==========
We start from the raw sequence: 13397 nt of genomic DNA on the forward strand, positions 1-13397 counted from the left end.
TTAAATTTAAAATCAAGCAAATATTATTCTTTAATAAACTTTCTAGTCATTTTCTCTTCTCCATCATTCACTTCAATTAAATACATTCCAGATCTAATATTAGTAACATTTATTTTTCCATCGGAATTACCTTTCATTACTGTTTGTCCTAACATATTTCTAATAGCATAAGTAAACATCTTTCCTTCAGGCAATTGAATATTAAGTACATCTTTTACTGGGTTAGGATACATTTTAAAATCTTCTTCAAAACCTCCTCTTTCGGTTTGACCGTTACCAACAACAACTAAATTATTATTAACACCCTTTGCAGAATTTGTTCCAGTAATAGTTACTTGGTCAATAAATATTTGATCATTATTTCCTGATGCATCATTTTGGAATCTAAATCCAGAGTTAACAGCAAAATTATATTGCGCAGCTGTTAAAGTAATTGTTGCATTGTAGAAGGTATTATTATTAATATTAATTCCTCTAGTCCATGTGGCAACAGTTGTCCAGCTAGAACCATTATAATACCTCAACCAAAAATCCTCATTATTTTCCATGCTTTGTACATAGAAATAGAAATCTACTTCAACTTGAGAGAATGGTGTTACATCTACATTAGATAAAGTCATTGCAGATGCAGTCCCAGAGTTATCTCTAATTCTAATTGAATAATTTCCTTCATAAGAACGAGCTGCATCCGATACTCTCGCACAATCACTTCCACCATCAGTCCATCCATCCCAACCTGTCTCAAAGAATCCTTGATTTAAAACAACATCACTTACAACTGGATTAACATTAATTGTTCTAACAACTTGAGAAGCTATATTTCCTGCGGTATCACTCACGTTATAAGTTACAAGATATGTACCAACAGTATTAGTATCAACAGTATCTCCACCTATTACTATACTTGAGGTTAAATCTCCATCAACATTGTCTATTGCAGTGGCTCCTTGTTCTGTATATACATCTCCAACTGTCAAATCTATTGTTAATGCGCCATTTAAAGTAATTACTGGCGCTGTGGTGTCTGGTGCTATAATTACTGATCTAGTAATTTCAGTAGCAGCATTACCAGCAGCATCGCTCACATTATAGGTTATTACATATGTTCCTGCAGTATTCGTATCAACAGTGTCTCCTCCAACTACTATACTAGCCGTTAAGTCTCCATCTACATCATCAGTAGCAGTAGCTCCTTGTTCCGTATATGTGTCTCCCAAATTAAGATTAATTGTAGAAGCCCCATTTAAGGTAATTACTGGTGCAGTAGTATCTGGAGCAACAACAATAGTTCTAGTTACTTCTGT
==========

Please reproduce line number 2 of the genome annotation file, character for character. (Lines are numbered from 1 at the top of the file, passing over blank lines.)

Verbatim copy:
TTAAATTTAAAATCAAGCAAATATTATTCTTTAATAAACTTTCTAGTCATTTTCTCTTCTCCATCATTCACTTCAATTAAATACATTCCAGATCTAATATTAGTAACATTTATTTTTCCATCGGAATTACCTTTCATTACTGTTTGTCCTAACATATTTCTAATAGCATAAGTAAACATCTTTCCTTCAGGCAATTGAATATTAAGTACATCTTTTACTGGGTTAGGATACATTTTAAAATCTTCTTCAAAACCTCCTCTTTCGGTTTGACCGTTACCAACAACAACTAAATTATTATTAACACCCTTTGCAGAATTTGTTCCAGTAATAGTTACTTGGTCAATAAATATTTGATCATTATTTCCTGATGCATCATTTTGGAATCTAAATCCAGAGTTAACAGCAAAATTATATTGCGCAGCTGTTAAAGTAATTGTTGCATTGTAGAAGGTATTATTATTAATATTAATTCCTCTAGTCCATGTGGCAACAGTTGTCCAGCTAGAACCATTATAATACCTCAACCAAAAATCCTCATTATTTTCCATGCTTTGTACATAGAAATAGAAATCTACTTCAACTTGAGAGAATGGTGTTACATCTACATTAGATAAAGTCATTGCAGATGCAGTCCCAGAGTTATCTCTAATTCTAATTGAATAATTTCCTTCATAAGAACGAGCTGCATCCGATACTCTCGCACAATCACTTCCACCATCAGTCCATCCATCCCAACCTGTCTCAAAGAATCCTTGATTTAAAACAACATCACTTACAACTGGATTAACATTAATTGTTCTAACAACTTGAGAAGCTATATTTCCTGCGGTATCACTCACGTTATAAGTTACAAGATATGTACCAACAGTATTAGTATCAACAGTATCTCCACCTATTACTATACTTGAGGTTAAATCTCCATCAACATTGTCTATTGCAGTGGCTCCTTGTTCTGTATATACATCTCCAACTGTCAAATCTATTGTTAATGCGCCATTTAAAGTAATTACTGGCGCTGTGGTGTCTGGTGCTATAATTACTGATCTAGTAATTTCAGTAGCAGCATTACCAGCAGCATCGCTCACATTATAGGTTATTACATATGTTCCTGCAGTATTCGTATCAACAGTGTCTCCTCCAACTACTATACTAGCCGTTAAGTCTCCATCTACATCATCAGTAGCAGTAGCTCCTTGTTCCGTATATGTGTCTCCCAAATTAAGATTAATTGTAGAAGCCCCATTTAAGGTAATTACTGGTGCAGTAGTATCTGGAGCAACAACAATAGTTCTAGTTACTTCTGT